5. Sharon Says:

    Well done Miss N.

    I have read books one and two, but grew tired of it and never finished the series.

    Steph (my 16 year old) is immersed in them, and although the concepts are a little worrying I attribute her with enough common sense to know that these kinds of relationships are not healthy. And to be honest, I’m just glad she is reading.

    I’m confident that the example shown to her by us (her parents) over the past 16 years will over ride the fantasy of a vampire book. I don’t think we need to get too bent out of shape and need to give our young people some credit for their own common sense and insight. And trust that we have brought them up to think for themselves and form their own opinions.

    Sharon.

  6. wjcsydney Says:

    Sharon, I think the issue is balance and perspective. If parents are discussing relationships with their teens (watching movies together is an ideal opportunity to do this) then the kids will develop a balanced view of what a healthy relationship is. Sadly too many kids form their view of “love” from the media, from television and from Hollywood.

  7. SandyCarlson Says:

    That’s quite a persuasive essay!

  8. Mistress B Says:

    I didn’t like the relationship dynamics in it myself and have in fact challenged my teenage twilight obsessed daughter over them, but I sometimes wonder if as adults we may perhaps get too caught up in things that kids just don’t see in the fiction they read.

  9. masachisticlamb Says:

    Seriously???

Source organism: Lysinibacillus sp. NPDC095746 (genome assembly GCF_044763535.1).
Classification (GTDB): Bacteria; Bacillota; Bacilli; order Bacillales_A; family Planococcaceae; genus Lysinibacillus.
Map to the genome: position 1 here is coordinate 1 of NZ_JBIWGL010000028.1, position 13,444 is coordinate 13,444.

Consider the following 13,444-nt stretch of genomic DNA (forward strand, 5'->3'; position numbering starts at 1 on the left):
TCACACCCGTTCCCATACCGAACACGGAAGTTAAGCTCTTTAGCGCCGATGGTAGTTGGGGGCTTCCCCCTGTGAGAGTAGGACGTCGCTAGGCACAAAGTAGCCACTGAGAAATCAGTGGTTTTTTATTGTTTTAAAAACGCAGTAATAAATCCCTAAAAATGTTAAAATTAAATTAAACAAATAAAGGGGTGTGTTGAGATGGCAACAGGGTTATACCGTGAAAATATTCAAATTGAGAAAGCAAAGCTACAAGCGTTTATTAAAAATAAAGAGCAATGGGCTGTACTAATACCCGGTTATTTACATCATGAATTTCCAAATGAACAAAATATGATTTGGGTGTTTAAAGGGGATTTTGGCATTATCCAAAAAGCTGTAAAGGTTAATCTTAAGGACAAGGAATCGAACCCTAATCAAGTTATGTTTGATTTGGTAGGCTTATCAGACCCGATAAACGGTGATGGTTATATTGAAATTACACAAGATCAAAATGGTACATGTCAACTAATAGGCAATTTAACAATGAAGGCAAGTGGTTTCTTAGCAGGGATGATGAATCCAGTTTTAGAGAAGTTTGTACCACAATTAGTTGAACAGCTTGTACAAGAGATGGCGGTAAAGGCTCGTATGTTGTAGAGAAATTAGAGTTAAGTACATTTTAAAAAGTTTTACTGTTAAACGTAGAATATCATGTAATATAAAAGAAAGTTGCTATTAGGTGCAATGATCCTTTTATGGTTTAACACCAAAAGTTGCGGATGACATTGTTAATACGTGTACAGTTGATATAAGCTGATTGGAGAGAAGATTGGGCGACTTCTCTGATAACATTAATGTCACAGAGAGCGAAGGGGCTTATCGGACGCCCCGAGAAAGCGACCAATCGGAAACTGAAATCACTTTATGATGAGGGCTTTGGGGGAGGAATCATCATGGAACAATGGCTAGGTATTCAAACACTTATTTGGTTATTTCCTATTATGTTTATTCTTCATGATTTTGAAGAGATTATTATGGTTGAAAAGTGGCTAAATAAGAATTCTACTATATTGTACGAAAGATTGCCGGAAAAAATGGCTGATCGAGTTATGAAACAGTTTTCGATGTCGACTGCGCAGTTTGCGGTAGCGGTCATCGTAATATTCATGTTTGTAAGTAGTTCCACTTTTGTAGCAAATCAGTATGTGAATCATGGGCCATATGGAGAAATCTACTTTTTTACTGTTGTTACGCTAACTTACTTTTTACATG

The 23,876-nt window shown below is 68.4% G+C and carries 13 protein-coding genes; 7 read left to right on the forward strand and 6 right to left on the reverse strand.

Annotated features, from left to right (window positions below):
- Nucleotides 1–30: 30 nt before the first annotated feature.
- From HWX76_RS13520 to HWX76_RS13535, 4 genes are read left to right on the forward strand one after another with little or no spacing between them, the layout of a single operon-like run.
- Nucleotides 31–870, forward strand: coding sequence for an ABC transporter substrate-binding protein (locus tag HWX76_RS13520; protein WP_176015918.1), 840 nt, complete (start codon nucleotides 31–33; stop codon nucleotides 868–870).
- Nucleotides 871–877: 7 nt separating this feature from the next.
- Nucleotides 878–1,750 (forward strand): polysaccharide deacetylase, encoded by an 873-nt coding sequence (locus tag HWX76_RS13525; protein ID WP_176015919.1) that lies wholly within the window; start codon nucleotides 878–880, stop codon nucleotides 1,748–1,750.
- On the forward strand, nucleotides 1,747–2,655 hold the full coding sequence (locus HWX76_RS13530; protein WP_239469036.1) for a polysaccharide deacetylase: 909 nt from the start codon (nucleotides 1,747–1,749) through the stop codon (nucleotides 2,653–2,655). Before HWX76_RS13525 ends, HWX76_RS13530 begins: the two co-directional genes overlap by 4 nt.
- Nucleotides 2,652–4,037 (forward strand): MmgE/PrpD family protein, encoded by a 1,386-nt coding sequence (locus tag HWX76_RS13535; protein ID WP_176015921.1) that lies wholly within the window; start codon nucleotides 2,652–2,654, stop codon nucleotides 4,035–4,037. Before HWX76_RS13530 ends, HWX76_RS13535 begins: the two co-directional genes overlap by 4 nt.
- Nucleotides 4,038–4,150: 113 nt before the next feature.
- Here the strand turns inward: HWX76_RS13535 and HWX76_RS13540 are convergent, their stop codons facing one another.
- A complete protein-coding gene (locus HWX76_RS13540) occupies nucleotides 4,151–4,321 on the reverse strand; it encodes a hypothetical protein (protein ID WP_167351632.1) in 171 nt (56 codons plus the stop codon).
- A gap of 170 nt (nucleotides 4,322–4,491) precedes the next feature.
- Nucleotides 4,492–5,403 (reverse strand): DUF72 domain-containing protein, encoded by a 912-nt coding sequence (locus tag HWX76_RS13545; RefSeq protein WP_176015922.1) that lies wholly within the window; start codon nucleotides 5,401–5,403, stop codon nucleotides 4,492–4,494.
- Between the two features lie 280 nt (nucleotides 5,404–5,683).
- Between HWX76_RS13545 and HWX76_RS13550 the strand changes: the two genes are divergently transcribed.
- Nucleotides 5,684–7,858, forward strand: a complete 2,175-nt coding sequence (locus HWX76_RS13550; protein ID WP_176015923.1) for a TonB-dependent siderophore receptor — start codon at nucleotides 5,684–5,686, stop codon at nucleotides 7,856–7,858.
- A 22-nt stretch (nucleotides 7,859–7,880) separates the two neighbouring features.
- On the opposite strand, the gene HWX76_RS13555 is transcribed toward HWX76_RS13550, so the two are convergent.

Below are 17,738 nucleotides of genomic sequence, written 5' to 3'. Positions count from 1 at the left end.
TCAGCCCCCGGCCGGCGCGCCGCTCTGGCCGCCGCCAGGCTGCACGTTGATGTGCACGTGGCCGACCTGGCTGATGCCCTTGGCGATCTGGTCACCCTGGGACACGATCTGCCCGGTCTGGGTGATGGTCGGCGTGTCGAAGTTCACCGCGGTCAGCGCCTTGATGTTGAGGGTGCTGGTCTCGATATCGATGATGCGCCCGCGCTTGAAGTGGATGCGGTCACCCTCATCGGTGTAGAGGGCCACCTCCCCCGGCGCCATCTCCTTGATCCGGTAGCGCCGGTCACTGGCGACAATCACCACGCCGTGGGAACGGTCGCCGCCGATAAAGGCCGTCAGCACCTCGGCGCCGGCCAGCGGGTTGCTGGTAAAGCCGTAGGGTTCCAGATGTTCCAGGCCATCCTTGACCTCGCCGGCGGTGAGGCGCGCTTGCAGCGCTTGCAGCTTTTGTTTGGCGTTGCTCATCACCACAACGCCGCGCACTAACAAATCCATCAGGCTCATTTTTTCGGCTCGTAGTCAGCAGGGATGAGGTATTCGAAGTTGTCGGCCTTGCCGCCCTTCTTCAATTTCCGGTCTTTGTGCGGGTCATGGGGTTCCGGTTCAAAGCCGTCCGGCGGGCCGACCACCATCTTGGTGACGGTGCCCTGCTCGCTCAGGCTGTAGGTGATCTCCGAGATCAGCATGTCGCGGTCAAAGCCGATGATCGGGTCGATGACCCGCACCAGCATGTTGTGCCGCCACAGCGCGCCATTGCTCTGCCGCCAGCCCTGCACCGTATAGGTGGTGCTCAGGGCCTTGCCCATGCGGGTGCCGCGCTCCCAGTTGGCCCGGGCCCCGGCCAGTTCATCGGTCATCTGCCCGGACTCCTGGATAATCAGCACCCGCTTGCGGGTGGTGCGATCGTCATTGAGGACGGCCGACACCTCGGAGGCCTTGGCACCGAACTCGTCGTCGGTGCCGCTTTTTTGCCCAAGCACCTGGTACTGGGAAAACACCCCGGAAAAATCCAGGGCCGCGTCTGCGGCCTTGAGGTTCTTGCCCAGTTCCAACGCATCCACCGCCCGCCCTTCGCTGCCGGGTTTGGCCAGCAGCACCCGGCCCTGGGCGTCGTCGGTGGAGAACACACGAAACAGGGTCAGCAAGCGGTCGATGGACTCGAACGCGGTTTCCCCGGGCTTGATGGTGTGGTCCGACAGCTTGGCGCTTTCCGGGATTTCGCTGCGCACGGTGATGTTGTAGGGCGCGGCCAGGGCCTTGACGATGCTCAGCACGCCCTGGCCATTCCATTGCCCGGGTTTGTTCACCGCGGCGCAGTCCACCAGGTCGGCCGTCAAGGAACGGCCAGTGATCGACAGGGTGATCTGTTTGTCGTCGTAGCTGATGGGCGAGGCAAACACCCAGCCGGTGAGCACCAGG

I am twenty three years old and an avid reader of the Twilight Saga. While I do not think the books are the best things ever written I do see alot of hidden messages.

    Have you considered that the Vampire lust is symbolic of the lust for sex? If you read the entire series you will see that nothing sexual hapens until after they are married.

    Stephenie talks about having to sacrifice Bellas family to be with the man she loves. In the end there is a comprimise made so that she can still have her family and the man she loves. What is wrong with that??

    The “love triangle” Between Bella and Jaccob is actually a lesson about deciding what would be “easy and simple” versus something “passionate and hard”. Bella had to make choices.

    I dislike the fact that so many young girls think that Bella should be with Jacob. I try to have a civilised conversation with them about the fact that Jacob continuously manipulates Bella but they dont understand.
    I’m not saying that Bella is an angel and never manipulates Edward or Jacob believe me she does but I think its important for tht to be seen.

    I could continue but I wont because at the end of the day its just a story. This story has revived young people reading shouldnt we be greatful for that??

    Finally… WILL PEOPLE STOP COMPARING TWILIGHT TO HARRY POTTER? THEY HAVE NOTHING IN COMMON.

  10. Anja Says:

    I’m not a parent, and I will always bow to the opinions of parents in matters like this. What I do find with books that are hugely popular, they can be a springboard for discussion. They might actually help soften the lines with tricky subjects that mothers and daughters could feel uncomfortable approaching with each other.

    I’m not a fan of censorship in any form. I don’t see anything wrong with the books. I find the mainstream media more troubling.

  11. Nancy Says:

    That is greatly done N

    We have just started reading the series. Miss K has decided that it is such a popular book because it has what every teen girl wants… a boy totally obsessed with them. It pulls in to human desires of belongness. I love reading books with my kids. Gives great chances to chat about how people see the world.

  12. corymbia Says:

    Applause – well said.

  13. Fcgggfgjlftss Says:

    Quite honestly, I think this reads too much into the book. I think it’s meant to be a story for enjoyment, no evil motives, just something interesting to read. To assume that the writer wanted to convince all these girls to do wrong is a little over the top.